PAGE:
I post a Target Marketing blog every 2 weeks — and have done so since April 2012 with fairly steady regularity. That’s over 100 posts on topics that range from educational in nature to commentary on my personal brand interaction experiences to industry news. However, there is one thing in common about my posts. They take an incredible amount of time to conceive and write, but do they provide any value? Do they help improve my personal brand?
Every week I rack my brain to come up with a topic that I think will interest my followers. And, if reader comments are any gauge of my success, the most provocative ones get the most engagement … but not always in a positive way.
As a source of news and information about the business of direct marketing, Target Marketing has long been a trusted source of trustworthy industry intelligence. By associating my brand with the organization, then by extension, it should legitimize my own brand. And, over the years, I can truthfully say that it has helped position me as an industry expert.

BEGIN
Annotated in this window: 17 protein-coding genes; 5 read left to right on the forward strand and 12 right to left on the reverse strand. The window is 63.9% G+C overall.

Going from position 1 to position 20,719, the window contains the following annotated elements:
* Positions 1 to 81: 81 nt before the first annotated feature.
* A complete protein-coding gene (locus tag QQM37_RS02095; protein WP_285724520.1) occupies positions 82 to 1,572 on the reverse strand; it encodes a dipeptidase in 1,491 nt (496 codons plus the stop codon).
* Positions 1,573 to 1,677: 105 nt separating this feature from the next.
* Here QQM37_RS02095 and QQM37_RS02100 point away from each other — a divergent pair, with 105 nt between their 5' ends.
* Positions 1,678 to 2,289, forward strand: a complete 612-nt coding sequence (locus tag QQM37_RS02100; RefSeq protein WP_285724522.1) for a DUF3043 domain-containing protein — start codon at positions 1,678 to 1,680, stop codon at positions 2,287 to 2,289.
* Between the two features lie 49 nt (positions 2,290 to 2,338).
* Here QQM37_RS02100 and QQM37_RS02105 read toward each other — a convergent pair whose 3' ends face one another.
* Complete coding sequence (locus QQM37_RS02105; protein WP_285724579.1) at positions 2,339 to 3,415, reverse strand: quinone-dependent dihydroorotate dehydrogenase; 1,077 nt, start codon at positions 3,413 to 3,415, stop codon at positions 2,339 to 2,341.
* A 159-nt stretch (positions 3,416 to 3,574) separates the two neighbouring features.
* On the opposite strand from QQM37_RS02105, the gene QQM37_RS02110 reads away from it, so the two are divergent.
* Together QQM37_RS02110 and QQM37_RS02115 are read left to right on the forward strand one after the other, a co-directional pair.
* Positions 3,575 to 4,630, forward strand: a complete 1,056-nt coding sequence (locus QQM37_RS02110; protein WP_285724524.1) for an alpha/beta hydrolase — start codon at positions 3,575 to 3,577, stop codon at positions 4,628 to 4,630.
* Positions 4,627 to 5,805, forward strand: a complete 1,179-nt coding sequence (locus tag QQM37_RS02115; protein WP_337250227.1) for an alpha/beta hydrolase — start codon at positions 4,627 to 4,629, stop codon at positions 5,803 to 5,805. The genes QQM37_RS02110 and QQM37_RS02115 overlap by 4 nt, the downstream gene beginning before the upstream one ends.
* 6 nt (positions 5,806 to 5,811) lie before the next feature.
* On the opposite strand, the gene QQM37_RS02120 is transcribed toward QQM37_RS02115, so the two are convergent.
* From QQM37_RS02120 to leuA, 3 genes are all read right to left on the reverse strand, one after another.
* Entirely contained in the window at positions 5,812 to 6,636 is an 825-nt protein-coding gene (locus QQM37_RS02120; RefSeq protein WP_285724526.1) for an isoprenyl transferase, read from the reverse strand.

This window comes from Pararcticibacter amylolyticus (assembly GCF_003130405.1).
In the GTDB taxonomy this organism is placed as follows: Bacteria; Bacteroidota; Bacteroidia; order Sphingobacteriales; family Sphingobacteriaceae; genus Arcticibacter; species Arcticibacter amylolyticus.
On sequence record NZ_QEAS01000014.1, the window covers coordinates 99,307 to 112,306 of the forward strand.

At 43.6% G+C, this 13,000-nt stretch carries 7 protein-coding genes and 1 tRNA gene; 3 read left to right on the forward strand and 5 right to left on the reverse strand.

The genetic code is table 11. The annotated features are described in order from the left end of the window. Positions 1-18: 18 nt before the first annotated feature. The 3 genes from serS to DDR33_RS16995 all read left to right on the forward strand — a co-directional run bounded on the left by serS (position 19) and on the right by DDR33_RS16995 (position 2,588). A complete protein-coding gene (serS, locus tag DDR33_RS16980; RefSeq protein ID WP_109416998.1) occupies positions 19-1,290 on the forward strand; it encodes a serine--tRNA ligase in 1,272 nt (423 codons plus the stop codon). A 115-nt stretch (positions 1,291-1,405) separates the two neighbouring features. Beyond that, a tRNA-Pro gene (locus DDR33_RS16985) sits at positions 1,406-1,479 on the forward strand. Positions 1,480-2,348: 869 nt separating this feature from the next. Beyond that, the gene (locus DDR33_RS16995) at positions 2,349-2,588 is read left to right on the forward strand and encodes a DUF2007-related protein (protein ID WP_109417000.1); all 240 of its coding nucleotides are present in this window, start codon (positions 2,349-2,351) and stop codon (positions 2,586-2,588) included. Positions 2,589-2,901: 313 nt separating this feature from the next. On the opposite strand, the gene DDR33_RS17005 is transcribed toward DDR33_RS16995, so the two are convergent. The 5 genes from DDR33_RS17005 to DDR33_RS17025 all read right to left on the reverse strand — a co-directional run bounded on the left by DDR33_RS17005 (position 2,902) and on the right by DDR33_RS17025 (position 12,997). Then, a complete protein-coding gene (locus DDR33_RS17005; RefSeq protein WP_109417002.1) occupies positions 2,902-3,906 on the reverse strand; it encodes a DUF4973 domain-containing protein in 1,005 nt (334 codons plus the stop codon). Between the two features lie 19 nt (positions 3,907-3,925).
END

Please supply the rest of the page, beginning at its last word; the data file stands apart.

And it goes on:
While I was always on the speaking circuit, associating myself with Target Marketing has given me additional opportunities to participate in industry webinars, conferences and other venues. And, it certainly looks good on my profile!
But, in speaking with several different clients, I have met those who have found their blog to be a less-than-satisfactory marketing channel. And in every instance, it was because their commentary was so self-serving, that instead of turning them into an industry expert, it became one more way to promote a product or service.
No one wants to read a sales pitch. Period.
Blogs are a way of demonstrating expertise, providing commentary on an industry topic of interest, or educating prospects or customers. They, by definition, create an environment for engagement and debate.
As you begin to wrap up the year and plan for your marketing efforts in 2017, take a critical look at your organizations blogging efforts. Look at the number of reader engagements and the feedback that’s been given. If it seems that no one is engaging, liking, responding or participating, perhaps it’s time to reevaluate.